The Hunchback of Notre Dame / The Hunchback of Notre Dame II Blu-ray Review
I confess that THE HUNCHBACK OF NOTRE DAME would not have been on my short list if I had been invited to the pitch meeting for ideas on what Disney’s 34th animated film should showcase. I can picture it now: “Hey! Let’s draw a sad, disfigured man who has been stuck in a bell tower for decades by his mean ole’ master! Turn of the century Paris worked for BEAUTY AND THE BEAST, it can work for this!”
When Quasimodo (Tom Hulce) was a just baby, his gypsy mother was killed by Minister of Justice Frollo (Tony Jay) on the steps of Notre Dame. Pushing down deep feelings of guilt, Frollo commands that a priest take charge of the “half formed” baby. Quasimodo is forced to live and work in the bell tower, never to show his face on the streets of Paris. Encouraged by a trio of lovable gargoyles (Victor, Hugo and Laverne), Quasimodo defies his master and is wrapped up in the topsy turvy world down below during the Festival of Fools. He meets gypsy Esmeralda (Demi Moore) and quickly falls in love with her spunky nature and willingness to see him not as a monster, but as an outcast like herself. A desire to live among the people, not above them, obviously causes Quasimodo to question Frollo’s reasoning for keeping him locked away for so many years.
Quasimodo is a soft-spoken guy with a gentle spirit. It’s sadly touching to see him encourage a young bird to take flight for the first time, encouraging it to soar and live a full life. I understand that a very big life lesson – it’s not what’s on the outside, but what’s on the inside that counts – has come to life on the screen for young viewers. And this is a good thing. But even as an adult, with a keen understanding of underlying themes, I was extremely bored with the storyline. I also thought that Frollo has to be one of the nastiest villains in Disney history. I thought that war hero Phoebus (Kevin Kline) had some of the best lines in the entire show, but unfortunately, Esmeralda’s story took president for the majority of the film.
With that said, the animation had to be some of the best work that came out of the Studios in the 90s. The cathedral was breathtaking and the color and energy of the Festival of Fools was infectious. I also enjoyed the music which was created by the great Alan Menken. “God Bless the Outcasts” needs to go down in Disney soundtrack history if you ask me. Only Disney could transform Victor Hugo’s classic tale of warped physicality and evil brutality into a beautifully animated feature film. Feel free to rent it if you’re ready to explain unnecessary house fires and random murders to the kiddos.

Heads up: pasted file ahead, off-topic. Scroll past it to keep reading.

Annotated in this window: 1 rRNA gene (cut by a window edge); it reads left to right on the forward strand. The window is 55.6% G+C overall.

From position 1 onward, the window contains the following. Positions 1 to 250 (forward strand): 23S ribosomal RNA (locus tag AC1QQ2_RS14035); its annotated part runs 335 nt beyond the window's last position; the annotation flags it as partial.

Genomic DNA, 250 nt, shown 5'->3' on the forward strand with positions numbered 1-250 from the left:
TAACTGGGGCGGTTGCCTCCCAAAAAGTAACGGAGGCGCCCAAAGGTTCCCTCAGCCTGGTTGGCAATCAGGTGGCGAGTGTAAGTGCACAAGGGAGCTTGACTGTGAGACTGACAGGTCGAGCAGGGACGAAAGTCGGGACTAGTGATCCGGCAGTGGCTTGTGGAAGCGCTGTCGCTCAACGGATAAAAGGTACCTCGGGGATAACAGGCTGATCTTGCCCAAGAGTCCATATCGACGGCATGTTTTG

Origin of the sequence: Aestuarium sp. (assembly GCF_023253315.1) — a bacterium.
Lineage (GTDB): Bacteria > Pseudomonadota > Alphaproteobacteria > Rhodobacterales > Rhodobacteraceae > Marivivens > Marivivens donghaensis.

THE HUNCHBACK OF NOTRE DAME II
On the other hand, I would suggest you completely skip THE HUNCHBACK OF NOTRE DAME II. It was mediocre at best. The general storyline is the exact same when it comes to teaching us that there’s more to Quasimodo than meets the eye. But this time, instead of the love interest choosing the hunky military blond, the girl actually chooses our hunchback hero.
Madellaine (Jennifer Love Hewitt) works for a mean guy in a traveling circus. She poses as a tight rope walker, but is actually a pick pocket. Her boss encourages her to befriend the man in the tower so she can steal a very large, jewel encrusted bell and then skip town. Naturally, that doesn’t happen. Because how in the world is a woman supposed to carry a huge bell out of Notre Dame Cathedral without anyone (or gargoyle) noticing? Quasimodo to the rescue! He saves the day and gets the girl. The end.
Not only was the animation sub-par, but you could tell the entire cast called this one in. Jennifer Love Hewitt sounded bored, which didn’t help contribute to any feelings of excitement on my end. My recommendation is to not waste your time watching even if this movie is ever on the Disney Channel.
Video: The animation is beautiful. The attention to detail was phenomenal.
Audio: I absolutely loved the music.
The Making of THE HUNCHBACK OF NOTRE DAME (28:02): Jason Alexander hosts this bonus feature, which includes interviews with all the main voices. Interesting facts: this feature film was the first entirely produced out of Disney’s animation studio in Burbank, Phoebus was the first Disney hero to have facial hair and 100 Parisian artists contributed to the authenticity of Notre Dame.
A Guy Like You — Multi-Language Clip Reel (3:23): This song featured the gargoyles singing in the following languages: French, Portuguese, Mandarin, Italian, Hebrew, Flemish, Castilian, German, Finnish, Swedish, Slovak, Norwegian, Spanish, Hungarian, Danish,